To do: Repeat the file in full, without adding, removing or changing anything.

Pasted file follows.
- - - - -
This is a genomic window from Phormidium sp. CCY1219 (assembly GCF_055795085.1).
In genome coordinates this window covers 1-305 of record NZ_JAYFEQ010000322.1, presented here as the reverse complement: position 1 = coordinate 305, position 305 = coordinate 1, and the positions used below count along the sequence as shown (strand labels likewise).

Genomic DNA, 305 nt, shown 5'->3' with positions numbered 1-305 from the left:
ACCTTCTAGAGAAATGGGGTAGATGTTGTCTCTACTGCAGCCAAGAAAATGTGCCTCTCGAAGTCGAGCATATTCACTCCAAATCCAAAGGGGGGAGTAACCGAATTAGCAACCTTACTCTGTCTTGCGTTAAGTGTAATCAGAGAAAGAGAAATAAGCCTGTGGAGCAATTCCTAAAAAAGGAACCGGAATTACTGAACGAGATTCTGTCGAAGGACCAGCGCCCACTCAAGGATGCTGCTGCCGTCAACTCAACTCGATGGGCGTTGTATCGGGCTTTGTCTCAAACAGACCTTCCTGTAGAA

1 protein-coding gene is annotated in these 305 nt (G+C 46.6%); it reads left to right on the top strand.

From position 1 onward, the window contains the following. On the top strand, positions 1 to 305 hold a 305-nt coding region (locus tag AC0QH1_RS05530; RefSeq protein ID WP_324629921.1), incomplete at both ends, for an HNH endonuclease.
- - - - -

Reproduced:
This is a genomic window from Phormidium sp. CCY1219 (assembly GCF_055795085.1).
In genome coordinates this window covers 1-305 of record NZ_JAYFEQ010000322.1, presented here as the reverse complement: position 1 = coordinate 305, position 305 = coordinate 1, and the positions used below count along the sequence as shown (strand labels likewise).

Genomic DNA, 305 nt, shown 5'->3' with positions numbered 1-305 from the left:
ACCTTCTAGAGAAATGGGGTAGATGTTGTCTCTACTGCAGCCAAGAAAATGTGCCTCTCGAAGTCGAGCATATTCACTCCAAATCCAAAGGGGGGAGTAACCGAATTAGCAACCTTACTCTGTCTTGCGTTAAGTGTAATCAGAGAAAGAGAAATAAGCCTGTGGAGCAATTCCTAAAAAAGGAACCGGAATTACTGAACGAGATTCTGTCGAAGGACCAGCGCCCACTCAAGGATGCTGCTGCCGTCAACTCAACTCGATGGGCGTTGTATCGGGCTTTGTCTCAAACAGACCTTCCTGTAGAA

1 protein-coding gene is annotated in these 305 nt (G+C 46.6%); it reads left to right on the top strand.

From position 1 onward, the window contains the following. On the top strand, positions 1 to 305 hold a 305-nt coding region (locus tag AC0QH1_RS05530; RefSeq protein ID WP_324629921.1), incomplete at both ends, for an HNH endonuclease.